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CA lawmakers pass AB 1322; 20% usage of sustainable fuels in the aviation sector by 2030

The California legislature has passed AB 1322 (R. Rivas); the bill requires the California Air Resources Board to develop an incentives-based plan to promote the use of sustainable aviation fuel (SAF) and other alternatives to jet fuel to reduce the impact of commercial aviation on climate change. Specifically, this bill will require the California Air Resources Board (CARB) to develop a plan to expand SAF production capacity by identifying tools for increasing SAF infrastructure and usage while exploring electric and hydrogen technologies.

The bill sets a sustainable fuels usage target in the aviation sector of at least 20% by 2030. This bill will also require, contingent on an appropriation, CARB to begin implementing the plan by July 2024.

In creating the plan, CARB will quantify greenhouse gas emission reductions associated with SAF, identify barriers to achieving the SAF production target, set milestones for achieving the target, ensure that SAF incentives are at least comparable to other renewable fuel incentives, and identify tools for increasing SAF supply and demand, including buildout of relevant infrastructure.

Both the International Air Transport Association and Airlines for America, the two leading industry trade groups, have determined that the most effective path to reaching industry-wide emissions reductions goals will be through the use of SAF. SAF can reduce greenhouse gas emissions by up to 80%, as well as sulfur oxides by nearly 100%, and particulate matter by about 50%.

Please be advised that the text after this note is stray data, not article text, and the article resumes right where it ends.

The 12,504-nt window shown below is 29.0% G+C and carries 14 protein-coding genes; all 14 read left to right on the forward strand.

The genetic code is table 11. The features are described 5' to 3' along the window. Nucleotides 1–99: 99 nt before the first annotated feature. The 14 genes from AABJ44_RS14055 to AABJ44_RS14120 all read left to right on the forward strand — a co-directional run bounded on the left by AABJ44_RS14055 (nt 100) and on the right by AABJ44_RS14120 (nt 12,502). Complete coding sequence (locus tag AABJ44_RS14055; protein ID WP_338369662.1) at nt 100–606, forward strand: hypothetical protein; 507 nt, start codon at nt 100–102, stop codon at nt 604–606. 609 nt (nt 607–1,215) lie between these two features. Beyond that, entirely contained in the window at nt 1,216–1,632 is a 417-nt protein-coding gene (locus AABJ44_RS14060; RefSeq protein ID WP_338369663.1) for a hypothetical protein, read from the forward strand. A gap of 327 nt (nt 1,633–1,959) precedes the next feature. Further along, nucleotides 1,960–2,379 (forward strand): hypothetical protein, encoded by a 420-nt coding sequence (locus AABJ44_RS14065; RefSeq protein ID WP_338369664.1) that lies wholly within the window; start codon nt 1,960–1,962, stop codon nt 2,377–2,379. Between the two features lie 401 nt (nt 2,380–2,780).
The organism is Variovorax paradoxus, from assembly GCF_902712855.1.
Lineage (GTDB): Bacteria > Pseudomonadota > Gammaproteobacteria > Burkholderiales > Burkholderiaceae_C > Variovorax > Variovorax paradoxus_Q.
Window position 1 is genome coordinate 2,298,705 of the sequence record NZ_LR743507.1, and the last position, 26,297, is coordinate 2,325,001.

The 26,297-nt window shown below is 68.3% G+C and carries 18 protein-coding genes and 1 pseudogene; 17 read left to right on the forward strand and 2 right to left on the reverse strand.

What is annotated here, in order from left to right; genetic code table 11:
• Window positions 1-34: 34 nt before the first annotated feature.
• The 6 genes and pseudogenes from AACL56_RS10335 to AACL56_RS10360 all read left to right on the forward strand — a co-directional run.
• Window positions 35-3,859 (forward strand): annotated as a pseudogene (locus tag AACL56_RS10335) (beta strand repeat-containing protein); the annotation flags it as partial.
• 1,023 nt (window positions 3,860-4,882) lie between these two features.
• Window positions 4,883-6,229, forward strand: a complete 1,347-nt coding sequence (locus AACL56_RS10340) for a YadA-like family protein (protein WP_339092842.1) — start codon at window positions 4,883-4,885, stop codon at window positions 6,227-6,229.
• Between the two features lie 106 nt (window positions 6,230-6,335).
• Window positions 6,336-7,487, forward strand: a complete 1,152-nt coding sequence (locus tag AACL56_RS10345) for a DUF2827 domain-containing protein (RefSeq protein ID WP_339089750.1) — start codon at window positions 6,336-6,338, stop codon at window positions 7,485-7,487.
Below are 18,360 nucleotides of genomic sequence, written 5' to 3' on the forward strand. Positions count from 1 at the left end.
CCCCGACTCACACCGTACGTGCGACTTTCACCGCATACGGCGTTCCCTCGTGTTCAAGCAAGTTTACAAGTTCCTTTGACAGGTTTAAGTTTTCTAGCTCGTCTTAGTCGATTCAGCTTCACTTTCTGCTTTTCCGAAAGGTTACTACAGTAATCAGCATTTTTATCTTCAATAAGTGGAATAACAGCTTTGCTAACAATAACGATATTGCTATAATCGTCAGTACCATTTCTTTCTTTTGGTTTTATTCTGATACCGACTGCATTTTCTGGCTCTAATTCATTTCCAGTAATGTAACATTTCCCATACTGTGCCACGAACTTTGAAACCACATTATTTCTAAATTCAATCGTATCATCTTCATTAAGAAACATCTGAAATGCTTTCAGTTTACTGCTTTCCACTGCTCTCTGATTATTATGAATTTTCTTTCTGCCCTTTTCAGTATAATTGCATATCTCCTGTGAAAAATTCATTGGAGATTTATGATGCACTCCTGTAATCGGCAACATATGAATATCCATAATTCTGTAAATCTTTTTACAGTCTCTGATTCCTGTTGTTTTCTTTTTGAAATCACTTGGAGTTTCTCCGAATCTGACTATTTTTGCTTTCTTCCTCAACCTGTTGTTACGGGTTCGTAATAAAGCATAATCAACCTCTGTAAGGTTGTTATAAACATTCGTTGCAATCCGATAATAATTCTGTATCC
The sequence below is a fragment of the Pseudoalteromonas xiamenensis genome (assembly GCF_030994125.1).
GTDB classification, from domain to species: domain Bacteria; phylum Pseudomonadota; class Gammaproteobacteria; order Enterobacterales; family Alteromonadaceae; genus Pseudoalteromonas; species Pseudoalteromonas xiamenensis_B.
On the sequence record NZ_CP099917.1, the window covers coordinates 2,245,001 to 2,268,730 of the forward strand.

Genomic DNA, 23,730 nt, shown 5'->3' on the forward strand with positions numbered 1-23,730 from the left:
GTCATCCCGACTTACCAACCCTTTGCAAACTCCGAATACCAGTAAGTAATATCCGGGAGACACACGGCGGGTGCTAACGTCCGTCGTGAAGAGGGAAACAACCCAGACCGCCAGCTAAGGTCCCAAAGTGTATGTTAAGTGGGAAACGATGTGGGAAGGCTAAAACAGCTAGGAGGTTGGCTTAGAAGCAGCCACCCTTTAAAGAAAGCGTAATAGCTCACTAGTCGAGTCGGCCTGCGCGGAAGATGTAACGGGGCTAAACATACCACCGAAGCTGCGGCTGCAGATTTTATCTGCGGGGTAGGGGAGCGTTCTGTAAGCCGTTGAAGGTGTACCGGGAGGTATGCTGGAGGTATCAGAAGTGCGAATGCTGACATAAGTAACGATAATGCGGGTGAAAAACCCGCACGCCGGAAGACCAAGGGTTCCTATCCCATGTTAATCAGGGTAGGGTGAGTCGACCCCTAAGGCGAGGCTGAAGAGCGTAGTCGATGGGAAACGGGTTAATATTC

Despite the benefits of SAF, it is severely underutilized for several reasons. In addition to electrification, ground fuel producers have stronger incentives to produce renewable diesel due to its similar environmental benefits to SAF. While some incentives to produce SAF exist, they remain insufficient to promote greater production and are insufficient compared to incentives to reduce the carbon intensity of on-road fuel.

As a result, production of on-road fuels has grown while SAF production has lagged behind. Removing these barriers is critical to producing sufficient SAF to meet the aviation sector’s ambitious climate goals, the bill’s supporters say.



I think the aviation sector will be the last to clean up it's act. It will take major innovation to replace jet engines and the huge airliners that depend on them for power. At this point hydrogen appears to be the front runner because it can offer the necessary flexibility that closely emulates the use of jet fuel. Perhaps we will find a way to use hydrogen as a direct burn replacement for takeoffs and as a fuel cell driver for level flight.

Nick Lyons

Synthesize carbon neutral jet fuel using carbon-free heat and power. Inputs of CO2 and H2O. In other words, use nuclear power.


I doubt if they’ll really do anything they’re still allowing lead in aviation fuel in California.

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